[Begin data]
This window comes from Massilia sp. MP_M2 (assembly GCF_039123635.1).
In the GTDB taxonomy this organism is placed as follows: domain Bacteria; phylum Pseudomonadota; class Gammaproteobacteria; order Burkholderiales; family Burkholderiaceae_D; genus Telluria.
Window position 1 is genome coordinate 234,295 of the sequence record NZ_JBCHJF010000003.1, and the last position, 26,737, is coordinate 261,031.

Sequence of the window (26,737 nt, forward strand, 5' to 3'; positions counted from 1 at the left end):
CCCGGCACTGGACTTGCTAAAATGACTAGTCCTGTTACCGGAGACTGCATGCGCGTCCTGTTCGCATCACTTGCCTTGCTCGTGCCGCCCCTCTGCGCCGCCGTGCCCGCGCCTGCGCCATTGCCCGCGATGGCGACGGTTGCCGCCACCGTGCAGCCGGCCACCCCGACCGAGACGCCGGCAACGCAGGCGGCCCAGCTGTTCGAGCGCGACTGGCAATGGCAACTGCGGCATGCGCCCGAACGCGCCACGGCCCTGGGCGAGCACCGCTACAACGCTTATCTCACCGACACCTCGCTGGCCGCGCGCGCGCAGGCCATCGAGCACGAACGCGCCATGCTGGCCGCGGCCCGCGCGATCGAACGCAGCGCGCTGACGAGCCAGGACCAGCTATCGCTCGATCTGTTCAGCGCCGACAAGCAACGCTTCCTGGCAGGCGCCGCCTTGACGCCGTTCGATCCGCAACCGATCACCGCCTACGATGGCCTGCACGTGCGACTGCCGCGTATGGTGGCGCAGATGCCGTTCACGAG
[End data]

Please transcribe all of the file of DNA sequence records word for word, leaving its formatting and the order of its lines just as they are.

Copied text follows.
This window comes from Massilia sp. MP_M2 (assembly GCF_039123635.1).
In the GTDB taxonomy this organism is placed as follows: domain Bacteria; phylum Pseudomonadota; class Gammaproteobacteria; order Burkholderiales; family Burkholderiaceae_D; genus Telluria.
Window position 1 is genome coordinate 234,295 of the sequence record NZ_JBCHJF010000003.1, and the last position, 26,737, is coordinate 261,031.

Sequence of the window (26,737 nt, forward strand, 5' to 3'; positions counted from 1 at the left end):
CCCGGCACTGGACTTGCTAAAATGACTAGTCCTGTTACCGGAGACTGCATGCGCGTCCTGTTCGCATCACTTGCCTTGCTCGTGCCGCCCCTCTGCGCCGCCGTGCCCGCGCCTGCGCCATTGCCCGCGATGGCGACGGTTGCCGCCACCGTGCAGCCGGCCACCCCGACCGAGACGCCGGCAACGCAGGCGGCCCAGCTGTTCGAGCGCGACTGGCAATGGCAACTGCGGCATGCGCCCGAACGCGCCACGGCCCTGGGCGAGCACCGCTACAACGCTTATCTCACCGACACCTCGCTGGCCGCGCGCGCGCAGGCCATCGAGCACGAACGCGCCATGCTGGCCGCGGCCCGCGCGATCGAACGCAGCGCGCTGACGAGCCAGGACCAGCTATCGCTCGATCTGTTCAGCGCCGACAAGCAACGCTTCCTGGCAGGCGCCGCCTTGACGCCGTTCGATCCGCAACCGATCACCGCCTACGATGGCCTGCACGTGCGACTGCCGCGTATGGTGGCGCAGATGCCGTTCACGAG